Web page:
- Native American Remains
- "The Sundance Kid"?!?!
- The Christmas Box Angel
- Prophets and prominent LDS church leaders
- First burial at the cemetery, and how the small family plot became the Salt Lake City Cemetery
- Cemetery scavenger hunt for kids
THE SALT LAKE SCENE >
Finding History At The Salt Lake City CemeteryMichelle Powell - September 15, 2011 at 7:51AM
A great place to look for Salt Lake City's history, and your own personal family history, is the Salt Lake City Cemetery.Mark Smith, current sexton of the cemetery, explains:"I feel the Salt Lake City Cemetery is one of the most Hidden Jewels in our great city! The amount of history, amazing trees and wildlife we have here is something that should be cherished and enjoyed by all. I tell individuals time and time again that “Cemeteries are for the living. They are a place for us to find closer, solace, answers, excitement and so much more”. When you go to any cemetery to find answers, I often find that individuals will find the answer, but with the answer they find it just starts them on a new and more exciting quest. Cemeteries are a great place!"There are many interesting things to see at the Salt Lake City Cemetery. Stay tuned to Enjoy Utah! over the next year as I research the hidden treasures there. Some of my finds so far include:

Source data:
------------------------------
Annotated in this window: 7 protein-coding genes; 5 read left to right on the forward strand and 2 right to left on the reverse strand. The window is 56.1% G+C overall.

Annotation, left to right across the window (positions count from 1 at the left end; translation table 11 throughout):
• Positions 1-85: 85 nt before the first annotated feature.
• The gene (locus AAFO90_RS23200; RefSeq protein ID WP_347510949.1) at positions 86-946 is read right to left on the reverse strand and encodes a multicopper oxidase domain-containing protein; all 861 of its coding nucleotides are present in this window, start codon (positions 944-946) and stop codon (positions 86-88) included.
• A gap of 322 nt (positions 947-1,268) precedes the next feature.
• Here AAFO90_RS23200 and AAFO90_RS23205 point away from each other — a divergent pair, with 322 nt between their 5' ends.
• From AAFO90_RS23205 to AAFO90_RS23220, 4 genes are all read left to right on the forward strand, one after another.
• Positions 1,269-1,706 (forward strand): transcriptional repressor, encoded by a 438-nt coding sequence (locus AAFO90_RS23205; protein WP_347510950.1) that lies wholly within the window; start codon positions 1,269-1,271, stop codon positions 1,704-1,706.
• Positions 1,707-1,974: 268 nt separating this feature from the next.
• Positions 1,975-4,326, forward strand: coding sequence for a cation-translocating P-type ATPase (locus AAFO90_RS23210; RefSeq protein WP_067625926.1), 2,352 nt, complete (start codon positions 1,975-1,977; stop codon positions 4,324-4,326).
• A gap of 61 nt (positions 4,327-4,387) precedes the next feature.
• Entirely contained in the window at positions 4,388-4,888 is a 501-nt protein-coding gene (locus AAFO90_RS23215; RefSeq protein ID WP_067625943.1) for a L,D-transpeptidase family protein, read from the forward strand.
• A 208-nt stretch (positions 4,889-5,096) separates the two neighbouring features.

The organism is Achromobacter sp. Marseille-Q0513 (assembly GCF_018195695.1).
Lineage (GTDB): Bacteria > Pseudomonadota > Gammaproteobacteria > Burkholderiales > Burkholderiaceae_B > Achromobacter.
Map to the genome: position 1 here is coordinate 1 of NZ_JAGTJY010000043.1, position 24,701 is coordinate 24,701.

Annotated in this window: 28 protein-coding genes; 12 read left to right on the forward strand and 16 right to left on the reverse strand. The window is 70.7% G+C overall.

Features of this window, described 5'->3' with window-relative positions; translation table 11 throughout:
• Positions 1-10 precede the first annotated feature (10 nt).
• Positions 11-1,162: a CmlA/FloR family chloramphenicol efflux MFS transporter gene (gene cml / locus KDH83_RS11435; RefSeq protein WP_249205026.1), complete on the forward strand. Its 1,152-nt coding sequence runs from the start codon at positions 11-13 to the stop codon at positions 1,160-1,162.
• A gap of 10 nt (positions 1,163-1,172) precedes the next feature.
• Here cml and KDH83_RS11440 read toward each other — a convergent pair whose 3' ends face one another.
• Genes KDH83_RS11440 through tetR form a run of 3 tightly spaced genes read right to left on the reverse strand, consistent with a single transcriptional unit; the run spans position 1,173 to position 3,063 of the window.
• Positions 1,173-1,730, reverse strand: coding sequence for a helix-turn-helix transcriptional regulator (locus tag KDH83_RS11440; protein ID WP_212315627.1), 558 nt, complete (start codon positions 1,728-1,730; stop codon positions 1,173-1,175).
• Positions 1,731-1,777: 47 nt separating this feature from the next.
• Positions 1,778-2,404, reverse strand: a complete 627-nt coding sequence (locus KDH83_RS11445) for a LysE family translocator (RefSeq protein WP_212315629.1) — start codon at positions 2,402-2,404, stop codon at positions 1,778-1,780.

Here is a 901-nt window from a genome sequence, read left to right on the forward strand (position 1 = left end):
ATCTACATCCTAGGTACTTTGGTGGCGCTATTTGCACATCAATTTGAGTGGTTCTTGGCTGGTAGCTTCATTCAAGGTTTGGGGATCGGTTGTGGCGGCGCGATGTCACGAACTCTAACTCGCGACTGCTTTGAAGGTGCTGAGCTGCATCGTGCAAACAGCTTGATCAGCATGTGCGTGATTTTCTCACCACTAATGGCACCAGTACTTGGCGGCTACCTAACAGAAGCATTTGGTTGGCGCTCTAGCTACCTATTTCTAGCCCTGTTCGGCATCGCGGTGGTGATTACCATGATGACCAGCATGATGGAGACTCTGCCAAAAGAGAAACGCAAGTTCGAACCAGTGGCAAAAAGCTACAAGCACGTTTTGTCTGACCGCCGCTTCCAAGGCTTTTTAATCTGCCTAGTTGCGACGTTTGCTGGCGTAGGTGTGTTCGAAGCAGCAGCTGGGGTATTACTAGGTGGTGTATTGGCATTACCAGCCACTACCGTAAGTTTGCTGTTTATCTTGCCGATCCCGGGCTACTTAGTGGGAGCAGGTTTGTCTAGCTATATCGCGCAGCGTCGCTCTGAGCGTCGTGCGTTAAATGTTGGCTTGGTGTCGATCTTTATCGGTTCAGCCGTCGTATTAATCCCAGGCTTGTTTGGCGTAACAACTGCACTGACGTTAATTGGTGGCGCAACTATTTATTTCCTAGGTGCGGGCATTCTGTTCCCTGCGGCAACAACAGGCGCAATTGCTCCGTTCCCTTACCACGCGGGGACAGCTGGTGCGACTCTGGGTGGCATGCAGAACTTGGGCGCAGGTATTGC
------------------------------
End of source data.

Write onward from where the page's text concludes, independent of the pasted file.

The first step is to find the cemetery and location of the person you are looking for. How do you know if they are even at the Salt Lake City Cemetery? If you go to Names In Stone, you can type in the person you are searching for. It will then bring up what cemetery they are located in, and the coordinates to find them in the cemetery. For example, let's say we are looking for Joseph Slade. (This is a very interesting guy. I will be writing about him soon on Enjoy Utah!) We can type in his name, and burial state Utah. It will pull up his burial record, and tell us that he is buried in the Salt Lake City Cemetery, in location B_4_23. Once you have the location, you need to find it on the cemetery map. What if you can't find the grave, despite having the location? I went with a friend to the Salt Lake City Cemetery to find her relative's grave. We looked it up, found the location, and went in search for it. No matter how hard we looked, we could not find her headstone. We went to the cemetery office, and they gave us a more detailed map of which graves are located around her relative. We went back to the location we were searching to begin with, and realized that her relative did not have a headstone. We also found out that her relative had three small infants buried next to her; this was something my friend did not know beforehand. Take advantage of the cemetery office. That is what they are there for; to answer any questions you may have about the cemetery and your relatives buried there. You would be surprised as to how much knowledge they do have about the cemetery grounds and graves.Get more information on researching your genealogy in Salt Lake.Read more from Michelle Powell at www.enjoyutah.org.